Favour Returned: Woman Said Rescued Dog Sniffed Out Her Breast Cancer And Saved Her Life

Animals

September 5, 2019 14:31 By Fabiosa

It’s no big secret that dogs have an excellent sense of smell – certainly much better than our human noses.

But it might come as a surprise that a dog’s olfactory abilities are so great that he can potentially sniff out cancer in humans.

Favour Returned: Woman Said Rescued Dog Sniffed Out Her Breast Cancer And Saved Her LifeFavour Returned: Woman Said Rescued Dog Sniffed Out Her Breast Cancer And Saved Her LifeJaromir Chalabala / Shutterstock.com

Curious nose saved his owner's life!

Debra North of Milford says her rescue dog Abby returned the favor and saved her life with her sense of smell. The woman was prompted to visit her doctor after Abby kept pawing and acting strange at the affected area.

Cancer Research said it is thought some tumors produce molecules which can be picked up by dogs with an astounding sense of smell.

Favour Returned: Woman Said Rescued Dog Sniffed Out Her Breast Cancer And Saved Her LifeWCPO.com | 9 On Your Side / YouTube

Debra noticed her dog was acting differently for about two weeks with focusing on woman's right breast and by the end of the month, she decided to visit her GP.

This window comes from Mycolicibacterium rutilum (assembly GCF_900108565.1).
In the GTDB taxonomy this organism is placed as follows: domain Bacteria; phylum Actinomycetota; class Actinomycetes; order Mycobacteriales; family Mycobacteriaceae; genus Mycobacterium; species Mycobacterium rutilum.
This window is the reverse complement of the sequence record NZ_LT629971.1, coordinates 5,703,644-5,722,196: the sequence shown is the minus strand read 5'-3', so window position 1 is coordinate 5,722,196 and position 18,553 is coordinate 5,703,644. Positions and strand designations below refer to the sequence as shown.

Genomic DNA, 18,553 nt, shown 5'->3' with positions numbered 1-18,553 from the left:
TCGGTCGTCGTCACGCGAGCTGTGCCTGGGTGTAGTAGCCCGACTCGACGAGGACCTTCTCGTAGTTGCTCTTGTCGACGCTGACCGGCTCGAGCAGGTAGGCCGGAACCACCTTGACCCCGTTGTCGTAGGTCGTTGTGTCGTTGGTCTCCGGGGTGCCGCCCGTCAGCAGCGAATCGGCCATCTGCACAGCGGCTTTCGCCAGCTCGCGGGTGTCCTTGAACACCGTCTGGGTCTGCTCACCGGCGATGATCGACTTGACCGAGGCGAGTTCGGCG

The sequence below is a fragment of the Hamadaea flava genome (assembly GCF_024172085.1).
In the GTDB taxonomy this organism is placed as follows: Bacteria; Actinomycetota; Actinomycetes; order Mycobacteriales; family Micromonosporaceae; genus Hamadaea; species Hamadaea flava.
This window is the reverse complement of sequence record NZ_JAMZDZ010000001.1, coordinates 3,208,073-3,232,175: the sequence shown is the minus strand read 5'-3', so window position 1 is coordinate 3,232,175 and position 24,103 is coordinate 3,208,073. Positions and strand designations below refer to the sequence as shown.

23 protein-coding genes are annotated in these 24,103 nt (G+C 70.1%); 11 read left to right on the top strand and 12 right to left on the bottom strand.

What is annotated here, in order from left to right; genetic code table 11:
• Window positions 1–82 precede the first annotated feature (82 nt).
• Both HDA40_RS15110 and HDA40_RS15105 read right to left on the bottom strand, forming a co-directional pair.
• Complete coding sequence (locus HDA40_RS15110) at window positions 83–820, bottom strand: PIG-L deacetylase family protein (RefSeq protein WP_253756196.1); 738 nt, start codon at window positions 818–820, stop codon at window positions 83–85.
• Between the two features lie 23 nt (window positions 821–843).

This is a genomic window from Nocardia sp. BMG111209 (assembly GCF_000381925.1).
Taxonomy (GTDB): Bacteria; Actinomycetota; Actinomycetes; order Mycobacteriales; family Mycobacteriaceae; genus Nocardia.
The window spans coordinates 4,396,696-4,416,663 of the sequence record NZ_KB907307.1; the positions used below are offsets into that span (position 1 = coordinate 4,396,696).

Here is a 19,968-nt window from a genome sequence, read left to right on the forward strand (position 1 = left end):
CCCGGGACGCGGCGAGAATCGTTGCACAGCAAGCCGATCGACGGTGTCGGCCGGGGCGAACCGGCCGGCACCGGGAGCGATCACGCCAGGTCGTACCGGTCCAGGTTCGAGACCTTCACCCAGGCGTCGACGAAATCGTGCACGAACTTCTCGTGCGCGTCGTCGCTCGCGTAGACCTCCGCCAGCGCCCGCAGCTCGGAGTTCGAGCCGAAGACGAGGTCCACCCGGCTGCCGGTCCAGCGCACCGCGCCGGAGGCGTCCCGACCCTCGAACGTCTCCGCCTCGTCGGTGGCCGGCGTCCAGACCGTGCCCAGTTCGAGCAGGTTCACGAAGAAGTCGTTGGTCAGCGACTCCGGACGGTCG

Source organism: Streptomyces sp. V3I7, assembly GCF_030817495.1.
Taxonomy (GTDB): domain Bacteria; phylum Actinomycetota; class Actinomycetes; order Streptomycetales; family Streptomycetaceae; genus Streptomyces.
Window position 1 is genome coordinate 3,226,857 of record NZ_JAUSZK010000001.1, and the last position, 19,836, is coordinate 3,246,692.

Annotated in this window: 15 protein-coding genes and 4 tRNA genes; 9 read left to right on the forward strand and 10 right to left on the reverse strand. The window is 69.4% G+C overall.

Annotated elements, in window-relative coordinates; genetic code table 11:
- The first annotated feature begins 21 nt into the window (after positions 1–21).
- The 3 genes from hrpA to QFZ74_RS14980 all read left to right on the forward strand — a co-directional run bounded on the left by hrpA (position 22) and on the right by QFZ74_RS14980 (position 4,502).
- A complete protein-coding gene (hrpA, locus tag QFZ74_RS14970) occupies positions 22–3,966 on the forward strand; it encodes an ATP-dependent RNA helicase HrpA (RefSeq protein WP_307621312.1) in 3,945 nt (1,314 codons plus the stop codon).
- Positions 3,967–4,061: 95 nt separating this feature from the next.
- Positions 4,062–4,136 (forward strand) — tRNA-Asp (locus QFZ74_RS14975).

A biopsy and mammogram confirmed she had stage 2 breast cancer. The woman said:

"All the doctors and everybody said that had I waited another 6 months and we might be have a totaly different conversation"

Debra says that she completely owes her to life to Abby.

Dogs that detect cancer

  • Organizations like the UK-based group Medical Detection Dogs (MDD) train dogs to detect the odor of human disease in samples such as urine, breath, and skin swabs. MDD pups then participate in research studies to advance the understanding of how dogs can help with medical diagnoses.
  • All dogs and breeds have the capability to detect cancer, especially those with a high hunt drive

Favour Returned: Woman Said Rescued Dog Sniffed Out Her Breast Cancer And Saved Her Life-schankz / Shutterstock.com

  • Typically, Labradors and Working Spaniels are trained as cancer detection dogs as they have good noses and love searching and hunting for toys
  • About 30% of their brain is dedicated to analyzing odor, including the minute smells associated with many cancers

Favour Returned: Woman Said Rescued Dog Sniffed Out Her Breast Cancer And Saved Her LifedogsHelen Sushitskaya / Shutterstock.com

All in all, the research on how pups can be used in regular medical practice is still developing, but thanks to different organizations like MDD, it’s certainly advancing. Who knows, maybe someday we’ll have dogs with special sniffers like Abby’s in hospitals everywhere.